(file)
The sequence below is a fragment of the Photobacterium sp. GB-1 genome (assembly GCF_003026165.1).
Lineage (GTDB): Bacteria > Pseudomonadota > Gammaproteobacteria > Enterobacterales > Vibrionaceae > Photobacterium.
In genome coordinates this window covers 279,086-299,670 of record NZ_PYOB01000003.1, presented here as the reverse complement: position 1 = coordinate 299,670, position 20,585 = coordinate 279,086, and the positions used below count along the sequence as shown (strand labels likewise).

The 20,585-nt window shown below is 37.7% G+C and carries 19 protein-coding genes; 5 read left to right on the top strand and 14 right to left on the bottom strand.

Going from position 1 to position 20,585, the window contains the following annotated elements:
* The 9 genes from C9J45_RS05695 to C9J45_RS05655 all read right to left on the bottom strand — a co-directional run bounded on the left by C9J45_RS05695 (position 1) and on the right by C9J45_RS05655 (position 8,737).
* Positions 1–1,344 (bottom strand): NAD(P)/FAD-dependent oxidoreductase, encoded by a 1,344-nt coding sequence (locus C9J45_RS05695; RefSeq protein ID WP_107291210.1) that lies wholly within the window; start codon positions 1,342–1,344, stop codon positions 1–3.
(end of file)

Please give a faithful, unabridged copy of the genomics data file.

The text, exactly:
The sequence below is a fragment of the Photobacterium sp. GB-1 genome (assembly GCF_003026165.1).
Lineage (GTDB): Bacteria > Pseudomonadota > Gammaproteobacteria > Enterobacterales > Vibrionaceae > Photobacterium.
In genome coordinates this window covers 279,086-299,670 of record NZ_PYOB01000003.1, presented here as the reverse complement: position 1 = coordinate 299,670, position 20,585 = coordinate 279,086, and the positions used below count along the sequence as shown (strand labels likewise).

The 20,585-nt window shown below is 37.7% G+C and carries 19 protein-coding genes; 5 read left to right on the top strand and 14 right to left on the bottom strand.

Going from position 1 to position 20,585, the window contains the following annotated elements:
* The 9 genes from C9J45_RS05695 to C9J45_RS05655 all read right to left on the bottom strand — a co-directional run bounded on the left by C9J45_RS05695 (position 1) and on the right by C9J45_RS05655 (position 8,737).
* Positions 1–1,344 (bottom strand): NAD(P)/FAD-dependent oxidoreductase, encoded by a 1,344-nt coding sequence (locus C9J45_RS05695; RefSeq protein ID WP_107291210.1) that lies wholly within the window; start codon positions 1,342–1,344, stop codon positions 1–3.